A little over a week ago, I walked a woman through CPR. She was a nurse. I stayed on the phone with her, counting compressions until first responders got on scene and took over. She knew that her husband was dead. He was stiff. Cold. But yet, I knew that she needed to fight and do something.
A year ago, a little boy passed away. He died a hero several days after he was shot at school. When the events of that day unfolded, many people felt helpless. Many of my coworkers answering the phones and monitoring the radios felt helpless because they were not there on scene fighting back. And yet they fought.
With everything they had, they fought, because that is what we are trained to do.
Nobody ever warned me how difficult dispatching would be. Nobody told me the struggles of answering the phone and assisting caller after call.
You fight with all your effort to save that one life and it gets passed off to the responders on scene. You hang up the phone and it starts ringing once again. It never stops.
And in those moments, you have to fight.
I struggle some days. I’ve gotten frustrated with the little ole ladies who call in every time that the wind blows or the shadows move. I’ve gotten an attitude over the radio when a medic asks for the house number after we’ve already given it three times before. I’ve yelled at callers who refuse to listen or answer questions, refusing to tell me where they are.
There are mornings when I get back to my apartment and I question every decision that I made throughout the night. I lay awake in bed and listen back to their voices, trying to find what I may have missed.
When I first started working in dispatch, I was told that everyone that worked there was medicated. If it wasn’t a prescription, it was self-medication. I was told that if I wanted to survive in this field of work, I needed to find my medications.
They laughed when they heard that I didn’t drink alcohol or take any medication. I was told that it wouldn’t last that long.
And yet, still I fight.
I have an amazing group of guys from my community group that I meet up with every week, where we dive into each others lives. We seek out God together and are learning to fight for one another. To stand shoulder to shoulder through difficulties and struggles.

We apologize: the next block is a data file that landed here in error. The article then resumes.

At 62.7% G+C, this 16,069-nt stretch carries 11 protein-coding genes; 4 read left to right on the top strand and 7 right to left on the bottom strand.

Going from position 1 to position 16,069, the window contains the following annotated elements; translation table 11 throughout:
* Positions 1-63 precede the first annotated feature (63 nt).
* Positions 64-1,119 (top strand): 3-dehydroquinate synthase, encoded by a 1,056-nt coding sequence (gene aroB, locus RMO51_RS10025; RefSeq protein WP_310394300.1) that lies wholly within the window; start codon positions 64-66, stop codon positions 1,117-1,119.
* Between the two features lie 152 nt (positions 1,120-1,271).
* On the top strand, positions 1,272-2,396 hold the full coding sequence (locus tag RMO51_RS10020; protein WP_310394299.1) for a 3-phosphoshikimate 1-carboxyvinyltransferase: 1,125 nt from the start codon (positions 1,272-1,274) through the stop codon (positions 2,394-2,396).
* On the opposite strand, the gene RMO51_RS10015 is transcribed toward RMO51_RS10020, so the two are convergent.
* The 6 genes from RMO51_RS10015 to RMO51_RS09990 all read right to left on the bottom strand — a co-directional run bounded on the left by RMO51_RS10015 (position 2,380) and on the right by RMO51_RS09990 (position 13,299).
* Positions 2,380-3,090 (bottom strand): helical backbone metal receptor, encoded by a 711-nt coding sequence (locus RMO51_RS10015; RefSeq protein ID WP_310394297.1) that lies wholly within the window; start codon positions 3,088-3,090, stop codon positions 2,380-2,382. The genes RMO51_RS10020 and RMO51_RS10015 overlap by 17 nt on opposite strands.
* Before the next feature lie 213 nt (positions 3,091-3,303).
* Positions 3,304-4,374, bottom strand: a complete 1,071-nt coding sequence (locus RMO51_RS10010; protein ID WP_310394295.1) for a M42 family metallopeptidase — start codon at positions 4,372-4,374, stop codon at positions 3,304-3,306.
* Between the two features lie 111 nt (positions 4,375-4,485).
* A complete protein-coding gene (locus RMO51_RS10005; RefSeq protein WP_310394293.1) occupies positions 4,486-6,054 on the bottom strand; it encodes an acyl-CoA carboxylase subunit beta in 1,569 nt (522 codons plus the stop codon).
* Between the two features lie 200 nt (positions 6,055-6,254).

But many times it is hard to tell them about the battles that I face each night. How do you tell someone that you are struggling when you can’t find the words the describe it to yourself? What words could be used to express the feelings of helplessness and despair that creep in as questions and second thoughts?
While it would be easy to hide behind the silence or glance over the struggle with vague deflections, I have discovered over the years that it is better to face what is stirring in your heart and fight to bring it to light.
Years ago, after I found myself returning from the devastation in Joplin, I didn’t know how to process what I saw when I responded with my team from AmeriCorps NCCC. I didn’t know how to talk about all the things I saw and the stories I experienced.
It took me years to comprehend everything, but I learned that no matter what, I had to fight.
The fight may not be something you notice. It may just be the feeling that you can no longer sit still and do nothing. It may be an urgency that fills your thoughts or a struggle that consumes you.
For me, it is the darkness that threatens to overtake me when I believe that I am not good enough. It is the fear that I missed something or didn’t do everything that I could. My fight is the questions that creep in, guiding me away from who I know that I am.
When I returned to the Denver campus after seeing the debris field of Joplin stretch across the horizon, one of the staff members gave me the chance to learn to fight. As I started questioning if there was more that I could have done, she rephrased the question and asked me what I had done and if I had done that to the best of my abilities.
I learned that there are some things out of my control. I can do everything that I am supposed to do and ensure that I do everything correctly, but things may still happen. And as long as I know I did everything I could to the best of my ability, there are some things I needed to let go.
I still second guess myself. There are times when I wonder if I could have done more. But I know that I fight every day to be my best, to trust in my training and my experiences.
And I fight because sometimes, that is the only thing that keeps me from being consumed by the darkness.